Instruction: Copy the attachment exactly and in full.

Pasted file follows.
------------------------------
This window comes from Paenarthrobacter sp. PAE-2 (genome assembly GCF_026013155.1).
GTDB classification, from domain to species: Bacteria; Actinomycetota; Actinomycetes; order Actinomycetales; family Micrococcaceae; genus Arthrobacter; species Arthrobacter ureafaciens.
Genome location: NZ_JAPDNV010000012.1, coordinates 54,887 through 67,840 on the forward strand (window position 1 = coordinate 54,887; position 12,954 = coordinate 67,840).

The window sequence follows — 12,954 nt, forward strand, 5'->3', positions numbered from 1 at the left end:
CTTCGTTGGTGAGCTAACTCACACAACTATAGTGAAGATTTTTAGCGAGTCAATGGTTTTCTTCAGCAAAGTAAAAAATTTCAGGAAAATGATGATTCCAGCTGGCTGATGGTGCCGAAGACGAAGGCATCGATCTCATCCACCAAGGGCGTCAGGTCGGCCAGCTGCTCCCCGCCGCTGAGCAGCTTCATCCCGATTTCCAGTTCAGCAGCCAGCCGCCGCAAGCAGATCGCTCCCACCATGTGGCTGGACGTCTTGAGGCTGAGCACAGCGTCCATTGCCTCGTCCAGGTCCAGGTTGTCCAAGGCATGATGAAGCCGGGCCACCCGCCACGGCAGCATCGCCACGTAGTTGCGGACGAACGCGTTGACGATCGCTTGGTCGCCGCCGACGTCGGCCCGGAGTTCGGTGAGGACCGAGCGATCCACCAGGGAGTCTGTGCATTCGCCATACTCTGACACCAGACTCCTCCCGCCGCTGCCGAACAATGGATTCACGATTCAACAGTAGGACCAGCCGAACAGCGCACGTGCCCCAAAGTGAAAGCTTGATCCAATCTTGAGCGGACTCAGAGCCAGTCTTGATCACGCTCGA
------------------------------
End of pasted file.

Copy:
This window comes from Paenarthrobacter sp. PAE-2 (genome assembly GCF_026013155.1).
GTDB classification, from domain to species: Bacteria; Actinomycetota; Actinomycetes; order Actinomycetales; family Micrococcaceae; genus Arthrobacter; species Arthrobacter ureafaciens.
Genome location: NZ_JAPDNV010000012.1, coordinates 54,887 through 67,840 on the forward strand (window position 1 = coordinate 54,887; position 12,954 = coordinate 67,840).

The window sequence follows — 12,954 nt, forward strand, 5'->3', positions numbered from 1 at the left end:
CTTCGTTGGTGAGCTAACTCACACAACTATAGTGAAGATTTTTAGCGAGTCAATGGTTTTCTTCAGCAAAGTAAAAAATTTCAGGAAAATGATGATTCCAGCTGGCTGATGGTGCCGAAGACGAAGGCATCGATCTCATCCACCAAGGGCGTCAGGTCGGCCAGCTGCTCCCCGCCGCTGAGCAGCTTCATCCCGATTTCCAGTTCAGCAGCCAGCCGCCGCAAGCAGATCGCTCCCACCATGTGGCTGGACGTCTTGAGGCTGAGCACAGCGTCCATTGCCTCGTCCAGGTCCAGGTTGTCCAAGGCATGATGAAGCCGGGCCACCCGCCACGGCAGCATCGCCACGTAGTTGCGGACGAACGCGTTGACGATCGCTTGGTCGCCGCCGACGTCGGCCCGGAGTTCGGTGAGGACCGAGCGATCCACCAGGGAGTCTGTGCATTCGCCATACTCTGACACCAGACTCCTCCCGCCGCTGCCGAACAATGGATTCACGATTCAACAGTAGGACCAGCCGAACAGCGCACGTGCCCCAAAGTGAAAGCTTGATCCAATCTTGAGCGGACTCAGAGCCAGTCTTGATCACGCTCGA